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To ask parents of school aged children what hey do in the holidays?

(136 Posts)
CherryChasingDotMuncher Mon 20-Feb-17 13:27:19

Having a chat with my friends yesterday, we all have kids under 4 (mine are 3.5 and new born). They are SAHMs, I work 3 days but currently on maternity leave. My 3.5yo is in nursery 2 days a week and will be until she goes to school in September. We were pondering what people who work do in half term holidays in terms of childcare. This sounds ridiculous but it's the first time I've thought "oh shit I only get 5 weeks holiday a year, who will look after them when they're off school and I run out of annual leave?!". DH is self employed so it's much harder for him to take holidays.

So can I ask what people do for childcare of small children who have to work in the holidays? I've planned to go back to work the first school day in January 2018 but I'm wondering if I may as well return after February 2018 half term (probably won't have enough holidays by then) save struggling to find child care.

allowlsthinkalot Mon 20-Feb-17 13:29:04

People who don't have family help tend to use holiday clubs or childminders I think.

allowlsthinkalot Mon 20-Feb-17 13:29:43

There are a lot of playschemes that run in the holidays.

ditavonteesed Mon 20-Feb-17 13:30:06

childminder, very expensive, try to take as much holiday as possible,.

CherryChasingDotMuncher Mon 20-Feb-17 13:30:42

And here's me thinking "yay school means no more child care costs" confused more fool me!

Although we do have family nearby but none who are retired they all work full time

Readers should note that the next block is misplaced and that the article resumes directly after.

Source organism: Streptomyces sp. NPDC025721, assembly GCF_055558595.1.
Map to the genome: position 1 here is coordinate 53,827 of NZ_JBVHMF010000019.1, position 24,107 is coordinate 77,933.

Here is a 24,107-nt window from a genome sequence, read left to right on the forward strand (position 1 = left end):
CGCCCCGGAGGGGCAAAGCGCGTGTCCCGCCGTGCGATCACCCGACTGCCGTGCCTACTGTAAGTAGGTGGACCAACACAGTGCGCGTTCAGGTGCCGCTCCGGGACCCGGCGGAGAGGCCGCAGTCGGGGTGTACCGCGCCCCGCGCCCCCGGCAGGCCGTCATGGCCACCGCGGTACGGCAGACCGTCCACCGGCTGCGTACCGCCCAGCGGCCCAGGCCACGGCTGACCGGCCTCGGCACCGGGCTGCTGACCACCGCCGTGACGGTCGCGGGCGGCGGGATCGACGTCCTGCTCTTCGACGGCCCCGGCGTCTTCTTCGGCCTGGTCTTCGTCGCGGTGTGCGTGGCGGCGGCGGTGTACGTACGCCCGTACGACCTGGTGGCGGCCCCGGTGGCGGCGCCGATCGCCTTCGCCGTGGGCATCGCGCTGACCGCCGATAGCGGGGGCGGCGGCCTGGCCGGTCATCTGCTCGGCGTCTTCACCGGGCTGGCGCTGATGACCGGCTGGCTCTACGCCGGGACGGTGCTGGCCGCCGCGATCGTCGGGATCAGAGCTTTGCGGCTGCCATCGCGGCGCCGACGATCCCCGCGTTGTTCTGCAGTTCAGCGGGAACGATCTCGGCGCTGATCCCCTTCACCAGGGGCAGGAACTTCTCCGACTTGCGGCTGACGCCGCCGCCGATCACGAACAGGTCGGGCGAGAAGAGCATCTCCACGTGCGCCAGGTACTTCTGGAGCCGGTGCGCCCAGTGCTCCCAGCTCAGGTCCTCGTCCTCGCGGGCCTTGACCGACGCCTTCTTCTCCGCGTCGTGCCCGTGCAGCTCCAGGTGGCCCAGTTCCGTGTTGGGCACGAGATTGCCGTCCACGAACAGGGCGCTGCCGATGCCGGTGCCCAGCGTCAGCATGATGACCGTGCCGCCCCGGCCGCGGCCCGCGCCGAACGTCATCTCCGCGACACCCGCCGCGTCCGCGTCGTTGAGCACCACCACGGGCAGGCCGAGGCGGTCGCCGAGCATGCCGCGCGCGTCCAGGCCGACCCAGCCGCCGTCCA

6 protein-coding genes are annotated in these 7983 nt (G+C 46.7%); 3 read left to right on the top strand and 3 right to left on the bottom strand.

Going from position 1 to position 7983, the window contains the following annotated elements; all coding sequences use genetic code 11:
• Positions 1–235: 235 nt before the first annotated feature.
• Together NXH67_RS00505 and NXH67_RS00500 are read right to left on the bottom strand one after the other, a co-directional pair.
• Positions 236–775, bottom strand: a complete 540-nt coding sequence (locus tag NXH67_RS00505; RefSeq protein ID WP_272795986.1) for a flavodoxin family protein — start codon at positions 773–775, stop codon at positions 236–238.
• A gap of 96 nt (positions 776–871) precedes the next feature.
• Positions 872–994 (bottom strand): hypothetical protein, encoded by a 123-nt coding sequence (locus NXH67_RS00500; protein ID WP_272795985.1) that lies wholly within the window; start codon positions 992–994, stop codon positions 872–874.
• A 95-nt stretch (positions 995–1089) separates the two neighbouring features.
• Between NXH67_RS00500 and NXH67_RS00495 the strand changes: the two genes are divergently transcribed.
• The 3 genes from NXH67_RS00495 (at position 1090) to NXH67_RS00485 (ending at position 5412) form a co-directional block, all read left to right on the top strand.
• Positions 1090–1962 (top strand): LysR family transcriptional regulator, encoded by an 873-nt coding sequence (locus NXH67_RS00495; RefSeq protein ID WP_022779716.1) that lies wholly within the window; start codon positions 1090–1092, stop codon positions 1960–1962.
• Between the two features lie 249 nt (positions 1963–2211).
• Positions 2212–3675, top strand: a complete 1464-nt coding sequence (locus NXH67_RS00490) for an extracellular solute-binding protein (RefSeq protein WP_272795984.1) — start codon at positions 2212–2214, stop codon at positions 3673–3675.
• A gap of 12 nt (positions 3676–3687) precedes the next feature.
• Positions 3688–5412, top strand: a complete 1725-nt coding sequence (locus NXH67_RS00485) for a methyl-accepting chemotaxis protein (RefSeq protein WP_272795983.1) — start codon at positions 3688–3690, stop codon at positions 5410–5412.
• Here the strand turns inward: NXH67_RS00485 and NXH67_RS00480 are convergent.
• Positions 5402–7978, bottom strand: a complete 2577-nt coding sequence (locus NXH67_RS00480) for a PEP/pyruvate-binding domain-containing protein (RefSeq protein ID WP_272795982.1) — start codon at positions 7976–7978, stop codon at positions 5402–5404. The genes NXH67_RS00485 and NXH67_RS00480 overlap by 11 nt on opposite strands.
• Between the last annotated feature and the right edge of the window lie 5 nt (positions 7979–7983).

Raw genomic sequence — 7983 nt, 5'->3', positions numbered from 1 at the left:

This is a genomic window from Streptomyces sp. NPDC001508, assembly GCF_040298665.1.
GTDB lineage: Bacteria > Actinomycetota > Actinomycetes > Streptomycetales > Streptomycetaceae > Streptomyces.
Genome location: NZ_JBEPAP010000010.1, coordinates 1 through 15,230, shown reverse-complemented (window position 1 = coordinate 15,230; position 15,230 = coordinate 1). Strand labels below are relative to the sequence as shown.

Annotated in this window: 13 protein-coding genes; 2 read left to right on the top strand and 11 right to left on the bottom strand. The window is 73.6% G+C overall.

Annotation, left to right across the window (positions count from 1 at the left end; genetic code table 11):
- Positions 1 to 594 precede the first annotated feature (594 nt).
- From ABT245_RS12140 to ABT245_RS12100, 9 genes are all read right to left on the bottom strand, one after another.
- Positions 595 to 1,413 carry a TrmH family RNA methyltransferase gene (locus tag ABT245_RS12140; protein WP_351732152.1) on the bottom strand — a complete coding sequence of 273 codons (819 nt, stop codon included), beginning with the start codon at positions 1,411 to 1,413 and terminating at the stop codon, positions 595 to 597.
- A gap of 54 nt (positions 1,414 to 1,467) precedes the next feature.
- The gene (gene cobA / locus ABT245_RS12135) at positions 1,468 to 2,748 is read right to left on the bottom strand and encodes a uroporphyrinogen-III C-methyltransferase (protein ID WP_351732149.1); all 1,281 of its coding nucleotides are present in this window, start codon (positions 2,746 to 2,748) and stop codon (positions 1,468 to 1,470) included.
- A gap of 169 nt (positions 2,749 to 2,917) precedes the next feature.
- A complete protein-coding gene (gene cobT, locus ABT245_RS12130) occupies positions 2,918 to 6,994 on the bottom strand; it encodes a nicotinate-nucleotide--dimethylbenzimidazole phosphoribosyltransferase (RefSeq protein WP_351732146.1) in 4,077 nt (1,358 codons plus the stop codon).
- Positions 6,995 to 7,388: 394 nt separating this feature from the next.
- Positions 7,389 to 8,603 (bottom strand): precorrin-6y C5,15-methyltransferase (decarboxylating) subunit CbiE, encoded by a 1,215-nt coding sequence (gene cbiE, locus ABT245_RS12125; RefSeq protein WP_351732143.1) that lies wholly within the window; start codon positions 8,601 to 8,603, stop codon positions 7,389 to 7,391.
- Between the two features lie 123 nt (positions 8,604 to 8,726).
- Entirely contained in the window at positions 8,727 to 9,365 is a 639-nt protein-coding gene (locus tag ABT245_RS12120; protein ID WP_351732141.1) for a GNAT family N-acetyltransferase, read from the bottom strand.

Miloarmadillo1 Mon 20-Feb-17 13:30:50

Juggle! Combination of annual leave for each of us, my mum will come and do a couple of days, child swap with school friends, holiday club at local leisure centre. It was v difficult in YR because they don't have established enough friendships to swap children for a day and the local holiday clubs won't take then until Y1.

KatyBerry Mon 20-Feb-17 13:30:52

holiday camps never run for long enough during the day if you have a commute so you may need to look at childminder AND holiday camp. Added to which, holiday camp tends to be quite a full on regime so some kids really don't take to it.
Make extra great friends with a teaching assistant from a school who needs a holiday job and hire them as a nanny - that would be my ideal, golden solution. Have not yet found one.

Gowgirl Mon 20-Feb-17 13:30:58

Family, trade offs with school friends whose parents work, holiday clubs and childminders, its a constant juggle

FourToTheFloor Mon 20-Feb-17 13:31:05

Childminder and work from home.

BurnTheBlackSuit Mon 20-Feb-17 13:33:19

Annual leave for both parents
Family help
Friends help
Holiday playschemes

TheSconeOfStone Mon 20-Feb-17 13:36:49

We use a CM and the grandparents. Lots of friends use holiday schemes with great success, including SAHMs. My oldest would struggle with play schemes due to Aspergers but if our CM retired we might have to investigate this as an option.